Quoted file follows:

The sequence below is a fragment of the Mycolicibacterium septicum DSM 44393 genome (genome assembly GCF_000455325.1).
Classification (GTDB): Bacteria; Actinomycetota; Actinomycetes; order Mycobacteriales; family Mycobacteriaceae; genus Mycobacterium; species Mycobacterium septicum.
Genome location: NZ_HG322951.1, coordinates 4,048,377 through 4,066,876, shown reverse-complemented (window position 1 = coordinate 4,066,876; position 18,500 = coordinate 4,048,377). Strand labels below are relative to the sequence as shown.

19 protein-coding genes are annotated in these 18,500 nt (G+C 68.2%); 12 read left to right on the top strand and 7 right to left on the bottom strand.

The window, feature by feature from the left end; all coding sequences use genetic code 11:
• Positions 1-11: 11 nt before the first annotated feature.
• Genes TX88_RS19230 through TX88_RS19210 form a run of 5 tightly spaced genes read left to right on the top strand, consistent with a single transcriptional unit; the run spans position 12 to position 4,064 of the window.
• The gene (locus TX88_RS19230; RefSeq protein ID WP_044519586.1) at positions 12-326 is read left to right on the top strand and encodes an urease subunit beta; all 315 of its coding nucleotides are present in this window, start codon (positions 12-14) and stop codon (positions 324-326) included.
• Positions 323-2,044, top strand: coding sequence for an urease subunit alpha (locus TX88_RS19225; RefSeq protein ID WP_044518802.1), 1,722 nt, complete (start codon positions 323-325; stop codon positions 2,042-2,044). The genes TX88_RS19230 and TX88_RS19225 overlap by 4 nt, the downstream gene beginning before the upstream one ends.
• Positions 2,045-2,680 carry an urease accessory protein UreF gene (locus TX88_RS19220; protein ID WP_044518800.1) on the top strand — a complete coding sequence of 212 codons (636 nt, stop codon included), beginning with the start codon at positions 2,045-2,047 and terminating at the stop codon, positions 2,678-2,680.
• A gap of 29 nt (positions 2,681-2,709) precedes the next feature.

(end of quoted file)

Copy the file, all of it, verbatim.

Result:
The sequence below is a fragment of the Mycolicibacterium septicum DSM 44393 genome (genome assembly GCF_000455325.1).
Classification (GTDB): Bacteria; Actinomycetota; Actinomycetes; order Mycobacteriales; family Mycobacteriaceae; genus Mycobacterium; species Mycobacterium septicum.
Genome location: NZ_HG322951.1, coordinates 4,048,377 through 4,066,876, shown reverse-complemented (window position 1 = coordinate 4,066,876; position 18,500 = coordinate 4,048,377). Strand labels below are relative to the sequence as shown.

19 protein-coding genes are annotated in these 18,500 nt (G+C 68.2%); 12 read left to right on the top strand and 7 right to left on the bottom strand.

The window, feature by feature from the left end; all coding sequences use genetic code 11:
• Positions 1-11: 11 nt before the first annotated feature.
• Genes TX88_RS19230 through TX88_RS19210 form a run of 5 tightly spaced genes read left to right on the top strand, consistent with a single transcriptional unit; the run spans position 12 to position 4,064 of the window.
• The gene (locus TX88_RS19230; RefSeq protein ID WP_044519586.1) at positions 12-326 is read left to right on the top strand and encodes an urease subunit beta; all 315 of its coding nucleotides are present in this window, start codon (positions 12-14) and stop codon (positions 324-326) included.
• Positions 323-2,044, top strand: coding sequence for an urease subunit alpha (locus TX88_RS19225; RefSeq protein ID WP_044518802.1), 1,722 nt, complete (start codon positions 323-325; stop codon positions 2,042-2,044). The genes TX88_RS19230 and TX88_RS19225 overlap by 4 nt, the downstream gene beginning before the upstream one ends.
• Positions 2,045-2,680 carry an urease accessory protein UreF gene (locus TX88_RS19220; protein ID WP_044518800.1) on the top strand — a complete coding sequence of 212 codons (636 nt, stop codon included), beginning with the start codon at positions 2,045-2,047 and terminating at the stop codon, positions 2,678-2,680.
• A gap of 29 nt (positions 2,681-2,709) precedes the next feature.